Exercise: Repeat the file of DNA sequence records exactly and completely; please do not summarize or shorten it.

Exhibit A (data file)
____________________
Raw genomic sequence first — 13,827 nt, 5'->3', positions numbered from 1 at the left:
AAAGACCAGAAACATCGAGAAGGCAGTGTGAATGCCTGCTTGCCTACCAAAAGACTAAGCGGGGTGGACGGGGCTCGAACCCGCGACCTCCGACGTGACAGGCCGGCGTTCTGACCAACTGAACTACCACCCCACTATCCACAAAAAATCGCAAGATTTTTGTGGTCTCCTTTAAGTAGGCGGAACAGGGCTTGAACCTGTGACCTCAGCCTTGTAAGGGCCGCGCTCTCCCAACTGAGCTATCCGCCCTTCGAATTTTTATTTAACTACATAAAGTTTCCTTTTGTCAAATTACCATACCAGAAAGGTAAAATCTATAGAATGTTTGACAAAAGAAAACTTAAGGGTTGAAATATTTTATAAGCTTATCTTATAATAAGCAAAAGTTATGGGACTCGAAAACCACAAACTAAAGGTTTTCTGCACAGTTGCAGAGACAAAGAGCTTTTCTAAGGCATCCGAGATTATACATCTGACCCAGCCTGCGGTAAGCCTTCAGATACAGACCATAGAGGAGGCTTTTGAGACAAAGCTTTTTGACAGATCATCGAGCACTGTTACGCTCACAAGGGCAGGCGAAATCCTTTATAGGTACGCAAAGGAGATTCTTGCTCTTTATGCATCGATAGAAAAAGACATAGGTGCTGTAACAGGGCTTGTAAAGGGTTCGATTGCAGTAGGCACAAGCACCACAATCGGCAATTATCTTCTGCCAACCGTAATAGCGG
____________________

Raw genomic sequence first — 13,827 nt, 5'->3', positions numbered from 1 at the left:
AAAGACCAGAAACATCGAGAAGGCAGTGTGAATGCCTGCTTGCCTACCAAAAGACTAAGCGGGGTGGACGGGGCTCGAACCCGCGACCTCCGACGTGACAGGCCGGCGTTCTGACCAACTGAACTACCACCCCACTATCCACAAAAAATCGCAAGATTTTTGTGGTCTCCTTTAAGTAGGCGGAACAGGGCTTGAACCTGTGACCTCAGCCTTGTAAGGGCCGCGCTCTCCCAACTGAGCTATCCGCCCTTCGAATTTTTATTTAACTACATAAAGTTTCCTTTTGTCAAATTACCATACCAGAAAGGTAAAATCTATAGAATGTTTGACAAAAGAAAACTTAAGGGTTGAAATATTTTATAAGCTTATCTTATAATAAGCAAAAGTTATGGGACTCGAAAACCACAAACTAAAGGTTTTCTGCACAGTTGCAGAGACAAAGAGCTTTTCTAAGGCATCCGAGATTATACATCTGACCCAGCCTGCGGTAAGCCTTCAGATACAGACCATAGAGGAGGCTTTTGAGACAAAGCTTTTTGACAGATCATCGAGCACTGTTACGCTCACAAGGGCAGGCGAAATCCTTTATAGGTACGCAAAGGAGATTCTTGCTCTTTATGCATCGATAGAAAAAGACATAGGTGCTGTAACAGGGCTTGTAAAGGGTTCGATTGCAGTAGGCACAAGCACCACAATCGGCAATTATCTTCTGCCAACCGTAATAGCGG